How is it possible that at least every other thought I have is, in some way, related to Lyme disease?
I’ve often chastised myself for having a brain full of Lyme bits, because life is more than this dastardly illness, but how difficult it is to live this out when my minutes are filled with inactivity and fatigue. Even if I ceased to blog about Lyme, stayed away from the support groups, and stopped all my therapies, I would nonetheless remain mired in thoughts of illness and healing because my body reminds me every two seconds about how broken I am!
But something about devoting a huge percentage of my thoughts to healing this illness scares me. Not that we shouldn’t do all that is within our power to heal, but is it possible–and I’m about to say something bold here– that some of us stay sick because thoughts of disease and how to heal the body occupy the majority of our brain space?
I wouldn’t blame you for leasing out your mind to Lyme; chronic illness has a way of screaming for your undivided attention and I’m just as guilty as the next person of giving it all I’ve got in order to get better. And Lyme is so complicated, that much time and effort is required to get over the disease.
But here’s the thing. Life is so much larger than what we suffer and how to fix our broken selves, and I’m not convinced that giving Lyme my near-undivided attention is the way to regain my health. No matter how much I tell myself that I need to research this thing or do that therapy thing, or get encouraged on a Yahoo! group.
No, I think some of my attention needs to be diverted to the world and its needs.
I’m not denying the adage that we can’t help others until we help ourselves; it is true that you can’t give to the world when you don’t have anything to give away.
But are there any of us so empty within that there remains nothing for us give away? I don’t necessarily mean volunteering at your local Red Cross or doing some great humanitarian act of service, but rather getting involved in the world in a positive way.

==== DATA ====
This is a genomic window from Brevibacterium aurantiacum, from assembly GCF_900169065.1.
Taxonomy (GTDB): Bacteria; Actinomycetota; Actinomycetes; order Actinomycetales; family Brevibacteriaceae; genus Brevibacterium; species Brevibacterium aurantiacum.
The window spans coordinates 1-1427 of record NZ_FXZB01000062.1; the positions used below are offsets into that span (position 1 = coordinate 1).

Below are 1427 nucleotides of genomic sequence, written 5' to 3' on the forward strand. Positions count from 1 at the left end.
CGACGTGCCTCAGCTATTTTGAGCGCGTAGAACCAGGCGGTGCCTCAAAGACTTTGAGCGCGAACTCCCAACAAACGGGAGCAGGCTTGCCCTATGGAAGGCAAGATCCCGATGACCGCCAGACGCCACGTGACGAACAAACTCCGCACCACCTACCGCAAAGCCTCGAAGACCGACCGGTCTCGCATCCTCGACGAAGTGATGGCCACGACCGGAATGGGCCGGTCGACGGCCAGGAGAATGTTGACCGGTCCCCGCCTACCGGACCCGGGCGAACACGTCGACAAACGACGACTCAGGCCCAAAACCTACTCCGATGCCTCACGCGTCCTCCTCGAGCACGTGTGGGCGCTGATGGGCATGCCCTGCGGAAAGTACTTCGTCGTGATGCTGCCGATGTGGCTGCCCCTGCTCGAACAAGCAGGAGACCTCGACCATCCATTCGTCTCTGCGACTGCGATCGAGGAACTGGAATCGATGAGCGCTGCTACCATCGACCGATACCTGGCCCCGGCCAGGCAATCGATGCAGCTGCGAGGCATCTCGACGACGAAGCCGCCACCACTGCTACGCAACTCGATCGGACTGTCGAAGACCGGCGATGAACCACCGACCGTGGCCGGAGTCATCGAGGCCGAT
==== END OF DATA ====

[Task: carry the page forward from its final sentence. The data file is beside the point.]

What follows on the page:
Reading a good history book, for example. Painting greeting cards for others. Becoming an on-line advocate for abolishing war in Sudan. Gardening. Doing something, anything, that contributes positively to the world and which steers your synapses away from Lyme.
Part of the problem is, however, that some of us don’t want to do other things. Fear keeps us rooted in all things Lyme. As long as there is research to be done, or a new symptom clamoring for relief, we won’t give the other things in life more than an iota of our attention.
For me, I prefer the excuse that much of what I know these days is about Lyme, and I should use that knowledge to help others.
For the sake of my healing, however, I’m trying another science experiment. And that is to cultivate an awareness of other things, and especially God.
I respect everyone’s right to believe as they wish, but when it comes to my god, I think my Creator would prefer that I take my eyes off of my health and root my gaze firmly upon Him instead. His concern may be for me to forget my aches, forget the next Lyme book I need to read and instead write my own book, about something has nothing to do with Lyme but instead a novel about a woman who has been taken prisoner by drug lords in Colombia.
But to just leave my healing to Him and attend to my body only as He directs. Because in the end, I believe that it’s God who’s in charge of my health and well-being, and He can heal me, with or without my help.
But how do I, how do any of us, give the brain another hobby when life’s circumstances conspire to suck us into thoughts of disease and How on God’s green planet should I fix this or that? Shouldn’t we make it our life’s mission to heal? After all, without our physical health, we can’t do anything anyway, right?
Consider that “healing,” in the broadest sense of the word–mind, body and spirit–, may instead be achieved when we open our lives to something greater than trying to fix what ails us, but not to the exclusion of giving the body traditional Lyme therapies. Perhaps it is a delicate dance between the two, and above all, acknowledging and trusting our Creator to guide us in the best way to spend our time and energy, as we release the fears that keep us entrenched in musings of illness. These may include; fears of not healing, feeling out of control, that life is meaningless with Lyme, and others of the like.
For me, moving away from the musings is an act of the will and asking God every day to nudge me in the direction in which I need to go, and then believing that He has my best in mind.
So far, I have found that, once I pull myself away from thoughts of Lyme by engaging in other activities, it becomes easier to live a life of balance and peace.
Recently, a friend wrote to me about how getting a job proved to be more healing for her than staying at home, despite the physical demands of work. She wrote of how getting her mind outside of herself through work was more therapeutic than resting on the sofa.
Not all of us with Lyme are well enough to do this, but where the line seems to be blurred, why not try a paid activity for a few hours everyday?
Doing this, or some other meaningful brain diversion, could give your immune system a boost in ways you hadn’t thought possible.